Davis, Canterbury draw focus in second legislative audit report

By Chris Dickerson | May 21, 2018

CHARLESTON – The second part of an audit of the state Supreme Court took another look at use of state vehicles by justices and staff as well as other issues.

CHARLESTON – The second part of an audit of the state Supreme Court took another look at use of state vehicles by justices and staff as well as other issues.

Among the findings in the May 20 release, the Legislative Auditor’s report shows Justice Robin Jean Davis used a court vehicle seven times, but no business purpose was provided. Also, former Administrative Director Steve Canterbury reserved a car six times with no purpose or destination listed. Also, Canterbury had 20 instances of rental car usage on business trips where some of the usage seemed to be for personal use, but he already has reimbursed the court for the difference.

Also, the drug court system purchased 529 gift cards worth $105,000 in 2016 and 2017 with a State Purchasing Card without permission from the State Auditor’s office. And, the Court did not provide information to the IRS regarding Justice Menis Ketchum’s use of a court vehicle for commuting when the court was audited regarding 2015 federal employment tax returns.

From 2011 to 2018, Davis reserved a state vehicle 75 times. Of those, there were seven trips that no court business was recorded or found through research. But Court Director of Security Arthur Angus drove Davis each time, and the locations for each trip were found.

Also, Davis attended a political fundraiser during one three-day period in 2011 when she had a state vehicle reserved. She attended an anti-truancy meeting in Wheeling on Nov. 14, then was driven to Parkersburg where she attended the fundraiser. The next day, she attended another anti-truancy event in Parkersburg before being driven back to Charleston. During the three days, Davis charged no lodging to the state and only charged $115 for food over the course of the three days.

Canterbury reserved a state vehicle 79 times from 2012 to 2016. In all but six of those times, court business was linked. But like with Davis, the auditor concluded there was no abuse of the system.

The audit also found 20 instances of Canterbury renting cars on business trips when some of the usage appeared to be for personal use.

“Canterbury drove a significant number of miles in these rental cars that are in excess of the round-trip mileage to and from the airport and hotel where he stayed,” the report states. “Based on the rental car receipts, some instances are more egregious than others.”

The audit cited a trip to Denver and Vail in which Canterbury drove the rental car for 1,922 miles, which is 1,678 miles more than the round-trip from the airport to the hotel. Another trip to Portland, Oregon, showed mileage of 798 miles, which was 773 more than the round trip from the airport to the hotel.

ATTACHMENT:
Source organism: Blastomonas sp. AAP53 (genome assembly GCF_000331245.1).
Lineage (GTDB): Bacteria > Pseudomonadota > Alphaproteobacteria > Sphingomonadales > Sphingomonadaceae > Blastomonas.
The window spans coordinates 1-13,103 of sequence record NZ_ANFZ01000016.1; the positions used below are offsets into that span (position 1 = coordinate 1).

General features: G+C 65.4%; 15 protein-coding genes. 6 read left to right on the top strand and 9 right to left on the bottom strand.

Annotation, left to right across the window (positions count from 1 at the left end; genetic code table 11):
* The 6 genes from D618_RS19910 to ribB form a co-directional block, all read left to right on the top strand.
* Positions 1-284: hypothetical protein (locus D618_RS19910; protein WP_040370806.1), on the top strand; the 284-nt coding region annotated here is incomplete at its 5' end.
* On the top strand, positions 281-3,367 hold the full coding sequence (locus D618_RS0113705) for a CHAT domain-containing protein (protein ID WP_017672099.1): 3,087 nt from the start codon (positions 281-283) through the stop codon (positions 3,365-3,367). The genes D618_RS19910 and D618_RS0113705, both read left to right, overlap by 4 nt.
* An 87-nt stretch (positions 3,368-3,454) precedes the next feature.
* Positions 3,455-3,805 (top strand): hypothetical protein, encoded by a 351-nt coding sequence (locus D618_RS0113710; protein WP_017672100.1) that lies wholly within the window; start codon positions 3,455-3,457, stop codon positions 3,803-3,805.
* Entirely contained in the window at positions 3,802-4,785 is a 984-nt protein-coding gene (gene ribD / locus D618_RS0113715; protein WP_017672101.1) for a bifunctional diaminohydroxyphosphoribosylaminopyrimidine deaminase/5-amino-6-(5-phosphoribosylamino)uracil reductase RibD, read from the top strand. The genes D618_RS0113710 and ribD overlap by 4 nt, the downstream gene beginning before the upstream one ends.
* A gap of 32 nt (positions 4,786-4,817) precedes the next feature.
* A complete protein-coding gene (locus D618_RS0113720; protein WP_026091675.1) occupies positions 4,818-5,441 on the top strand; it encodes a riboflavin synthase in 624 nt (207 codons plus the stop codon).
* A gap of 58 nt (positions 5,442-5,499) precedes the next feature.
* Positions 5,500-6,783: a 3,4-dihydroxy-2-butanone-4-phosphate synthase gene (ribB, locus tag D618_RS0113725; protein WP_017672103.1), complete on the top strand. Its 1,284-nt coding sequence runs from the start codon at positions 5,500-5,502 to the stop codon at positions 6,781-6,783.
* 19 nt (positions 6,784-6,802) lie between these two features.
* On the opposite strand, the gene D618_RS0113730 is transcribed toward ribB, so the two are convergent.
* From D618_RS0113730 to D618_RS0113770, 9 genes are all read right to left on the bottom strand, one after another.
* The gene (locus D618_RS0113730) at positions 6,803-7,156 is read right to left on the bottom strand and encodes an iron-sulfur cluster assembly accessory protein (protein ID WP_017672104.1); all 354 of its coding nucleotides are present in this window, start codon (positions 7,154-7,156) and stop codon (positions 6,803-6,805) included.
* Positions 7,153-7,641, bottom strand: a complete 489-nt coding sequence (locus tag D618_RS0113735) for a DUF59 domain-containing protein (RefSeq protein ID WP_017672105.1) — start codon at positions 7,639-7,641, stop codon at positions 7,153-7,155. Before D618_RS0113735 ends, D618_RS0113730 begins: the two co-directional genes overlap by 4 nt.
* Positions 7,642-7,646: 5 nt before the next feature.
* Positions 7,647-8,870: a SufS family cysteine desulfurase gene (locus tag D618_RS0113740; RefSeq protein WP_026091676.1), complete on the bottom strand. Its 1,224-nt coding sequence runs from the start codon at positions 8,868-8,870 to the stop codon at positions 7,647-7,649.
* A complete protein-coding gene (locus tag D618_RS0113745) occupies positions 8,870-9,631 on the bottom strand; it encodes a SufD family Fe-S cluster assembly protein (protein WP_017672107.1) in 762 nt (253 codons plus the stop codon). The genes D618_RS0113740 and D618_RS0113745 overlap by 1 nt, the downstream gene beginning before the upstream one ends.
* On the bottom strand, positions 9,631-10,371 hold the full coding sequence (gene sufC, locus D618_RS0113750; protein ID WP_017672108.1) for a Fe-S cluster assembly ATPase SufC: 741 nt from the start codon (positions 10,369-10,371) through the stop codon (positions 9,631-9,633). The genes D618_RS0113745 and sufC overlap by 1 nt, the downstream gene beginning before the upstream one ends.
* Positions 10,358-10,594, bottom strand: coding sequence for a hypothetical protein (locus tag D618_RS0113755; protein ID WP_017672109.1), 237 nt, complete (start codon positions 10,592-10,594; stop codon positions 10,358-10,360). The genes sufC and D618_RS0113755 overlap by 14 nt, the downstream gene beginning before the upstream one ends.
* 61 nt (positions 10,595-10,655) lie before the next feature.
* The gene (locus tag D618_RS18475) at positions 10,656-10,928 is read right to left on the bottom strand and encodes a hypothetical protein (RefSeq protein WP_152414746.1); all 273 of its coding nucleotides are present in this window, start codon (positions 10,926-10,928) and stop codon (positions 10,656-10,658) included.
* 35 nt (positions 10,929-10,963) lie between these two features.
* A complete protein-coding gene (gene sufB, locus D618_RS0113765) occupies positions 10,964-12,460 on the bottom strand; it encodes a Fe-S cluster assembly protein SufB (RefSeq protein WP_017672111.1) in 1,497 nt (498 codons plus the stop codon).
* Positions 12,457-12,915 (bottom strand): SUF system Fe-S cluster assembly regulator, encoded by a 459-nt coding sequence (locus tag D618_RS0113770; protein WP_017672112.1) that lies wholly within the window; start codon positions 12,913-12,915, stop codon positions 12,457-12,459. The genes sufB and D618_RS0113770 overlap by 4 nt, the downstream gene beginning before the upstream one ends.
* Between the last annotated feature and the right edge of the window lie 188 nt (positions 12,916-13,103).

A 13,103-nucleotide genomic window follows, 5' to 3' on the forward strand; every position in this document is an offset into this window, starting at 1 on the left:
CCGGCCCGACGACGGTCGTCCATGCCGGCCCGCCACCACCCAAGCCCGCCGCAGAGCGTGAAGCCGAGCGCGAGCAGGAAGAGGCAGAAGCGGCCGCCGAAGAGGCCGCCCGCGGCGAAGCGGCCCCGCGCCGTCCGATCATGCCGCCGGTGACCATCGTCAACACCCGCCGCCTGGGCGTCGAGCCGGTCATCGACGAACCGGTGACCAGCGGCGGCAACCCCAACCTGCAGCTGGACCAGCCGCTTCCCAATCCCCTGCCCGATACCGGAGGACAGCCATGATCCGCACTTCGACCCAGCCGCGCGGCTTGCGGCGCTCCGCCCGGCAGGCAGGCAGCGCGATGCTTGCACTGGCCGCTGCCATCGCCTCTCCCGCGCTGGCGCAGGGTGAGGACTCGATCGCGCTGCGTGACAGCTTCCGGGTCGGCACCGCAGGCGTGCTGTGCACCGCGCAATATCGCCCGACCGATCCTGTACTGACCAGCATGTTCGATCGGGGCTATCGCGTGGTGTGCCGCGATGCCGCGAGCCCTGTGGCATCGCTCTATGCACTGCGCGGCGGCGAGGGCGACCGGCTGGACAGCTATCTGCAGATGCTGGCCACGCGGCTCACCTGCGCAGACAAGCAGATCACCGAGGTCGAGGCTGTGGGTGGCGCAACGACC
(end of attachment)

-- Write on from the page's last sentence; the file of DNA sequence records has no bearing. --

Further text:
“While not all instances noted have excessive mileage over the round-trip distance to the airport and hotel, the Legislative Auditor questions the need for these rental cars in lieu of using some less expensive means of transportation such as a taxi, shuttle, or ride share service,” the report states. “As similarly noted for Justice Loughry’s use of a rental car in the April 16, 2018 Legislative Auditor’s report, Mr. Canterbury’s rental car use also appears to be for personal use at the cost of the state.”

As a result, the report says Canterbury was reimbursed for rental car expenses that he should not have been.

“Canterbury took additional ‘personal days’ in the location he traveled to, essentially as personal vacations,” the report states. “To account for the personal expenses related to his use of rental cars Mr. Canterbury attempted to pro-rate the rental car costs and seek reimbursement only for those costs that were associated with court business.”

It says Canterbury was reimbursed $911.04 too much. On May 10, Canterbury provided the Legislative Auditor with a copy of a letter he sent to current court Administrative Director Gary Johnson in which he said he made every effort to account for personal expenses. He wrote a check for the $911.04.

The report found no particular issues with Chief Justice Margaret Workman, Justice Beth Walker, former Justice Brent Benjamin or Johnson. It did show Benjamin had more travel expenses than the other justices, totaling almost $123,500 from 2010 to 2016.

“The Supreme Court of Appeals did not request this approval from the State Auditor’s Office and, therefore, was in violation of those Purchasing Card policies,” the report states.

Also, the Legislative Auditor determined the court did not provide information regarding Ketchum’s use of a court vehicle for commuting during the IRS audit of the court’s 2015 federal employment tax returns.

The first part of the audit report released last month focused on use of state vehicles for personal use by Ketchum and Justice Allen Loughry.

It showed Ketchum regularly used a 2007 state-owned Buick Lucerne to commute to Charleston from his Huntington home for four years. But, the report says he also took the car on some golf trips in Virginia. It says Ketchum obtained permission from his fellow Justices in 2012 to use a state vehicle for his commute, a practice that is common among state agencies.

As for Loughry, the auditor’s report says he used a 2009 Buick Lucerne, a 2012 Buick LaCrosse and other vehicles. It says he reserved a car for 212 days from 2013 to 2016, and that there were no destination listed on 148 of those days. Many of those days were in December when the Court is on a break.

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West Virginia House of Delegates West Virginia State Senate West Virginia Supreme Court of Appeals

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